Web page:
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During my eight years representing Maryland’s District 20 in the General Assembly, my priorities have always been protecting women, children, working families and our environment. During this Week of Action, I’ll be doing everything I can to enact legislation to further these priorities and improve the lives of many Marylanders.  Some proposals before the House of Delegates don’t go far enough, but I’ve learned as a legislator that sometimes the race to the finish is a marathon and not a sprint!

 

Maryland is poised to raise the minimum wage.  Not enough, and we didn’t get the wage tied to the inflation index, but it’s a strong step in the right direction… and a place to start next year.  We have also passed legislation, authored by my good friend Delegate Ariana Kelly, to ensure workers a minimum of 6 weeks unpaid leave upon the birth or adoption of a child.  In my view it’s unconscionable that employees – especially women – have legitimately feared for their jobs when taking parental leave.  I’m a father, and I know how important those early weeks and months with your child are.  Six weeks isn’t enough, and ideally we’d guarantee paid parental leave, but this is a beginning.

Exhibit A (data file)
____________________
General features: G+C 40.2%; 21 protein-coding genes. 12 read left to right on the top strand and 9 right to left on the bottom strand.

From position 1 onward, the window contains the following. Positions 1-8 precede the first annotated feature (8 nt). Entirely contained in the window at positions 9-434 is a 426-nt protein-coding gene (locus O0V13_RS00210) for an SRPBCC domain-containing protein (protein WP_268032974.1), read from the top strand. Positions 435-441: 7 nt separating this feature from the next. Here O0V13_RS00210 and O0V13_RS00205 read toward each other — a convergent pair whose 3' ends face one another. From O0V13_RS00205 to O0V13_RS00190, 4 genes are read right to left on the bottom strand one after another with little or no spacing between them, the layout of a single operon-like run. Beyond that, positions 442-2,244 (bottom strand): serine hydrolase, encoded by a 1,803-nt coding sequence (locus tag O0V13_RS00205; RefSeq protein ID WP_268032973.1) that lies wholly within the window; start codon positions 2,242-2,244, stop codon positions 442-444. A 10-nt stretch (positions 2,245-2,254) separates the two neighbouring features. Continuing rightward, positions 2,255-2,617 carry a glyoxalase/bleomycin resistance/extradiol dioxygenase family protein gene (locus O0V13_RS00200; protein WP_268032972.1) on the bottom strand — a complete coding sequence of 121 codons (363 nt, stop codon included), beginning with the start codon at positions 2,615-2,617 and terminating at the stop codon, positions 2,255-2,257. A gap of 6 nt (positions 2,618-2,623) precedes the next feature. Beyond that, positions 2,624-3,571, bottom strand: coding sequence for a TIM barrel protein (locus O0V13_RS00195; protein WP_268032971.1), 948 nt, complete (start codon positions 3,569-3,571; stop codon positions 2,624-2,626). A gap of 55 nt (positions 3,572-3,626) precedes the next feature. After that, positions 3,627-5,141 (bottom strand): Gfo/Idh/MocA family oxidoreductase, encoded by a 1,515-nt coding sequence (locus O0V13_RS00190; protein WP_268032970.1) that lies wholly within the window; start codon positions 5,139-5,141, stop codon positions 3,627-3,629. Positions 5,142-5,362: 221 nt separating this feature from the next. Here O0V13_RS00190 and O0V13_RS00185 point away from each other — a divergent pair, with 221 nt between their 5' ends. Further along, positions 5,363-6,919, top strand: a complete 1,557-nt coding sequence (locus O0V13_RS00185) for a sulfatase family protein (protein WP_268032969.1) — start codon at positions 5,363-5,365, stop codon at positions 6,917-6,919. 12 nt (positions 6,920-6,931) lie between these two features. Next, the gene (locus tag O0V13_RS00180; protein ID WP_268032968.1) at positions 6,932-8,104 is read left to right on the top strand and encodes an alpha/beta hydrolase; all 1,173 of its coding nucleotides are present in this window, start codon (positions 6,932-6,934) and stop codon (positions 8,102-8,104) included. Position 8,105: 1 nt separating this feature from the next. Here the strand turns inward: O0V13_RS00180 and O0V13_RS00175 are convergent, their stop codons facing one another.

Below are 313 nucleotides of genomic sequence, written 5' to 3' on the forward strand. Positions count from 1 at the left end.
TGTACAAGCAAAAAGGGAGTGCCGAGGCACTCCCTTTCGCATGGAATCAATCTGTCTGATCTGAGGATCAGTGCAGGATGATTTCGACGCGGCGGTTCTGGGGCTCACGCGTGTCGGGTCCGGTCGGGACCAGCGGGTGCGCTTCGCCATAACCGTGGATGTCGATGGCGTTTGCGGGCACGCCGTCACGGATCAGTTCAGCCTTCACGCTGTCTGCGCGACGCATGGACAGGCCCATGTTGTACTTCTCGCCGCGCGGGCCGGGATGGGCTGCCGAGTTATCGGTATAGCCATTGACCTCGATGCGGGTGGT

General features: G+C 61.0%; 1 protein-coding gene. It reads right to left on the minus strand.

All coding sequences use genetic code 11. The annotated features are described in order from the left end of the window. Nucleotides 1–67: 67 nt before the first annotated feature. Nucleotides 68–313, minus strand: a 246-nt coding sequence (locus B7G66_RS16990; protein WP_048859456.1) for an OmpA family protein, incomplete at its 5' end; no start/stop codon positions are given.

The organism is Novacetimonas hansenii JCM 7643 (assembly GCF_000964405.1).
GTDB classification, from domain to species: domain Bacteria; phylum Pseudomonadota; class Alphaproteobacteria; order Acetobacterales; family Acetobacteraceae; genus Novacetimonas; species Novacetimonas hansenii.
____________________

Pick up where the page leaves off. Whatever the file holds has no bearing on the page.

I’ve long been a proponent of expanding pre-k programs, and strongly supported this year’s expansion of legislation I sponsored in 2009.  This year the General Assembly guaranteed at least $3.4 million annually be directed to providing more children the opportunity for early education, and provided substantial grants to ensure quality pre-k programs in under-served areas.  And we’ve expanded a different type of opportunity, too, directed at individuals trying to start or grow a small business.  My bill, introducing ‘crowdfunding’, passed both houses of the General Assembly.  The bill, strongly supported by local small business owners, allows individuals the opportunity to invest small amounts ($100 maximum) in local small businesses, and provides those businesses a very local source of funding ($100,000 annual maximum) from the customers and community members who want to see that business start, grow and succeed.

 

We’ve done more this year to expand Maryland’s renewable energy portfolio, regulate pesticide use, and clean up the Chesapeake Bay.  Competing interests are always a challenge, but I know that the work we’re doing – even if sometimes we can move only incrementally – is making Maryland better, safer, cleaner and more fair.


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